Kosuke Okahara

A man looks at the black sea.
A kid plays at the small amusement park.
Women sitting in the town of Tkvarcheli’s gas station
An old man sleeps in front of TV while the program shows the politics of Abkhazia.
Alkhas one of many war veterans in Abkhazia play with his AK-47 in the mountain. Since they all gone through the war 20 years ago, a lot of people in Abkhazia has guns and rifles.
As Abkhazia’s independence day is approaching, there is a war footage being broadcasted on Abkhaz TV. During the war with Georgia, Many men participated the war including boys under 18 years old.
In the military school, the newly recruited soldiers study in the class. Sukhumi.
People gather at the monastery of Novy Afon. Only this monastery try to be independent even from Russian orthodox church and there is a conflict with other churches in Abkhazia.
A man sleeping in the church at the monastery of Novy Afon.
A coat hung in the abandoned closet in the destroyed village near Tkvarcheli. The village was destroyed during the war in 1992 and 1993.
An abandoned coach in Tkvarchei. Tkvarcheli used to be one of the most important coal mine in Abkhazia.
An abandoned ropeway in Tkvarchei. Tkvarcheli used to be one of the most important coal mine in Abkhazia.
A horse stands in front of the abandoned and collapsed building in the village near Tkvarcheli.
Alik Zantariya, 53 years old who works as a guardian at the still-functioning electric substation in Tkvarcheli. The main building has been destroyed during the war in 1992 and 1993.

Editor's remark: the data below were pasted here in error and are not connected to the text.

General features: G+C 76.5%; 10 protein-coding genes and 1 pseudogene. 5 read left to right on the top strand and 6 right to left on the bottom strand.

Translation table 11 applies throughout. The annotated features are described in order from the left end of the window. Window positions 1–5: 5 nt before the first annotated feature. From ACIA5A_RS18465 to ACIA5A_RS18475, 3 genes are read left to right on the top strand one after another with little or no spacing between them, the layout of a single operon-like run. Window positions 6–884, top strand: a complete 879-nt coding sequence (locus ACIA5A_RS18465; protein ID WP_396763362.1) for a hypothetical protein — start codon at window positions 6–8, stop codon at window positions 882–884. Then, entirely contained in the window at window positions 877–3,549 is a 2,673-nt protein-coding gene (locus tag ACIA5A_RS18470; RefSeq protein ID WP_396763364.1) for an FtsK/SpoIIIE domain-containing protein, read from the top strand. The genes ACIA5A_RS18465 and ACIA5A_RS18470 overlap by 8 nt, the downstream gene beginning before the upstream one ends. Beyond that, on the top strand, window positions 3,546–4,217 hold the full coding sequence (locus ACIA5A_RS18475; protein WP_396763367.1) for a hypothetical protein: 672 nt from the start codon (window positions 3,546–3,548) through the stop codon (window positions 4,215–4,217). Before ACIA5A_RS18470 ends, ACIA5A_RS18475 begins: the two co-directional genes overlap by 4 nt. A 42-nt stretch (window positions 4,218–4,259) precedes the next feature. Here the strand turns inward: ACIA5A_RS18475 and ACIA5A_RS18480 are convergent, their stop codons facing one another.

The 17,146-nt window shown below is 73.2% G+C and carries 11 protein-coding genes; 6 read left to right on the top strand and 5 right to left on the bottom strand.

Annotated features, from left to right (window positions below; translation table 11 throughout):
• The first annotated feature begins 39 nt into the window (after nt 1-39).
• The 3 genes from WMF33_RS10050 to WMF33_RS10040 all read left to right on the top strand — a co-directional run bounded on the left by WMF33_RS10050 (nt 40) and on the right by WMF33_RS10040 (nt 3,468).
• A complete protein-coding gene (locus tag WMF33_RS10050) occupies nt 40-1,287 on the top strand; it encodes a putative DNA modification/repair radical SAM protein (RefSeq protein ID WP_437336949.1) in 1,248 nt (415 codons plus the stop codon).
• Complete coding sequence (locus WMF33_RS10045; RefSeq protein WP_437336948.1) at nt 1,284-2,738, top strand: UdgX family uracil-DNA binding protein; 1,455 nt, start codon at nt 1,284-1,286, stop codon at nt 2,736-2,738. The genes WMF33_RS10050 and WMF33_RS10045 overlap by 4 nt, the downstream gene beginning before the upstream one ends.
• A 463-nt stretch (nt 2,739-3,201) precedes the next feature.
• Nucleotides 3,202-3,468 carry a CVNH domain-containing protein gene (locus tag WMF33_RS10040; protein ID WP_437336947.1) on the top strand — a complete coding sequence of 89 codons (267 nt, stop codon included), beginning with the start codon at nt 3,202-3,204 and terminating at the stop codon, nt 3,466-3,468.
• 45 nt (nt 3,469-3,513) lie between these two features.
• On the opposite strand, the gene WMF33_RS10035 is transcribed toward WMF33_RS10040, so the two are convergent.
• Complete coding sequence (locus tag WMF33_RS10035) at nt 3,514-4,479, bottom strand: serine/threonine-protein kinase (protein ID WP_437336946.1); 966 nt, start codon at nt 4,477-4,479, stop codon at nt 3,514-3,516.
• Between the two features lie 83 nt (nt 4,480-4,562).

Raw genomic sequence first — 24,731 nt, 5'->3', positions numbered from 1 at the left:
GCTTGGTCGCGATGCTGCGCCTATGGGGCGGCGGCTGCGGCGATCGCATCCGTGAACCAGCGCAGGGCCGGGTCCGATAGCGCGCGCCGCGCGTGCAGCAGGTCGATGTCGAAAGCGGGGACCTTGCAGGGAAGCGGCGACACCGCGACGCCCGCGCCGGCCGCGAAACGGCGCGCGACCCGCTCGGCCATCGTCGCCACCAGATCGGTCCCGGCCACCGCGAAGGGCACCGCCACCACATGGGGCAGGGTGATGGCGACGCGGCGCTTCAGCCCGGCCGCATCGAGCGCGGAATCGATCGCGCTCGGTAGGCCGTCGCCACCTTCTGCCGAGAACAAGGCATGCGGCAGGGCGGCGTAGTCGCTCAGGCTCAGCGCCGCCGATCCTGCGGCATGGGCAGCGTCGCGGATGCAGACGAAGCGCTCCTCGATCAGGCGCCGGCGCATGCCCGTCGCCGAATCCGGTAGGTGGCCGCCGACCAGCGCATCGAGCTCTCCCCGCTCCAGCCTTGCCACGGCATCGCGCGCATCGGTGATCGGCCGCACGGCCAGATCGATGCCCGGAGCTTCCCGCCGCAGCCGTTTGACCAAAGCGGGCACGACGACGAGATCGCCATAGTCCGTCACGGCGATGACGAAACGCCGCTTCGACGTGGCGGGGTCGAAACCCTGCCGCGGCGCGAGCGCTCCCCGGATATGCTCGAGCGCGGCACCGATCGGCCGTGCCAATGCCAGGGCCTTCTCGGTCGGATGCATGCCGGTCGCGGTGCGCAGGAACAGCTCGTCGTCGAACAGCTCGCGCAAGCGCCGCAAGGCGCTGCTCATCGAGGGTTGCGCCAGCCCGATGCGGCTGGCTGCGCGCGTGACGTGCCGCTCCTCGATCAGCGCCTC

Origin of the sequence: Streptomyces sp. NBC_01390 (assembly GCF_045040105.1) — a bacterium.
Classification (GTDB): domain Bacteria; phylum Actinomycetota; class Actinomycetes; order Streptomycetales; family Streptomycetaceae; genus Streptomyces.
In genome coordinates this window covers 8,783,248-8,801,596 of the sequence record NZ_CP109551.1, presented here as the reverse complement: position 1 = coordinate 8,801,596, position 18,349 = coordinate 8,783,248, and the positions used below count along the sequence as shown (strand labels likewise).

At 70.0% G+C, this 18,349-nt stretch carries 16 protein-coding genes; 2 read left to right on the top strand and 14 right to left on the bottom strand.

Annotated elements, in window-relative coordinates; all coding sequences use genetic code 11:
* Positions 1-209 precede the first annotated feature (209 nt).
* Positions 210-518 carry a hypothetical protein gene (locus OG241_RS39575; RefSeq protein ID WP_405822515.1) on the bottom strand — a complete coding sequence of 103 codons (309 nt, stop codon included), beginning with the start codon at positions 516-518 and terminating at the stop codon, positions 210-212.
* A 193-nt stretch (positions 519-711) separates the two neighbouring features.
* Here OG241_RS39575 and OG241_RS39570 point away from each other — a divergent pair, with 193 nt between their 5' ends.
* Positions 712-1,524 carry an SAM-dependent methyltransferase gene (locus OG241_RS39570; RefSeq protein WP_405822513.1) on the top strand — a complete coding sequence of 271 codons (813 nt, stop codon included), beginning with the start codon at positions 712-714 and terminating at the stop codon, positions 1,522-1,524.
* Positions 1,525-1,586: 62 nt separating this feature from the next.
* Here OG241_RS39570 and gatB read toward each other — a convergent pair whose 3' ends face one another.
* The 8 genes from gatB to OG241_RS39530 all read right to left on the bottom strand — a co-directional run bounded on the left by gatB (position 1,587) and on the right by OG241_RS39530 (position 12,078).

Djarnaz Beniya, former trainer of Denis Tsargush, an Abkhaz wrestler who won silver medal at London Olympic Games, sitting in his office.
Young wrestlers from Gudauta, one of the most fertile regions of producing the best wrestlers in Abkhazia, train at the sports center in Gudauta.
A young wrestler trains at the sports center in Gudauta, one of the fertile regions of producing the best wreslers in Abkhazia.
18 years old Abkhaz girls after the graduation of the highschool in Tkvarcheli, a cole mine town where used to be one of the most important towns in Soviet era.
Young pregnant women in the hospital of Sukhumi, waiting for their day of delivery. Although the statistic in Abkhazia is not precise, here was 1645 newborn babies in 2012.
A young Abkhaz soldier and his girl friend spend time in the beach of Sukhumi. Sukhumi,


In Sochi’s shadow

– Abkhazia, a country that doesn’t exist –

“Our dream is to compete in the Olympic Games as Abkhazians,” Djarnaz Beniya told me.

Beniya, a wrestling trainer who coached Denis Tsargush to a bronze medal in the 2012 Olympic Games, is a resident of Abkhazia, a breakaway territory from Georgia whose border is less than 10 miles from Sochi Olympic Park in Russia.

Abkhazia fought a war with Georgia in 1992 and 1993; it declared independence after that and fought again with Georgian troops in 2008, forcing the last of them out.

Today, Russia has a strong presence in Abkhazia, which has had a “special relationship” with Russia’s security services for decades. Only Russia and a handful of other countries have recognized the independence of this economically depressed former Soviet republic.

Not only does most of the rest of world not recognize Abkhazia as an independent country,neither does the International Olympic Committee; any athletes from Abkhazia would have to compete as Russians, although none are going to the games.

When I visited them, some students at Abkhazia State University told me that they are proud of being Abkhazians but they also know the future of the country is uncertain.

“I love the country, and I am proud of my country, but I know the situation is a deadlock now,” one student said. “It is our generation who have to find their own path for the country.”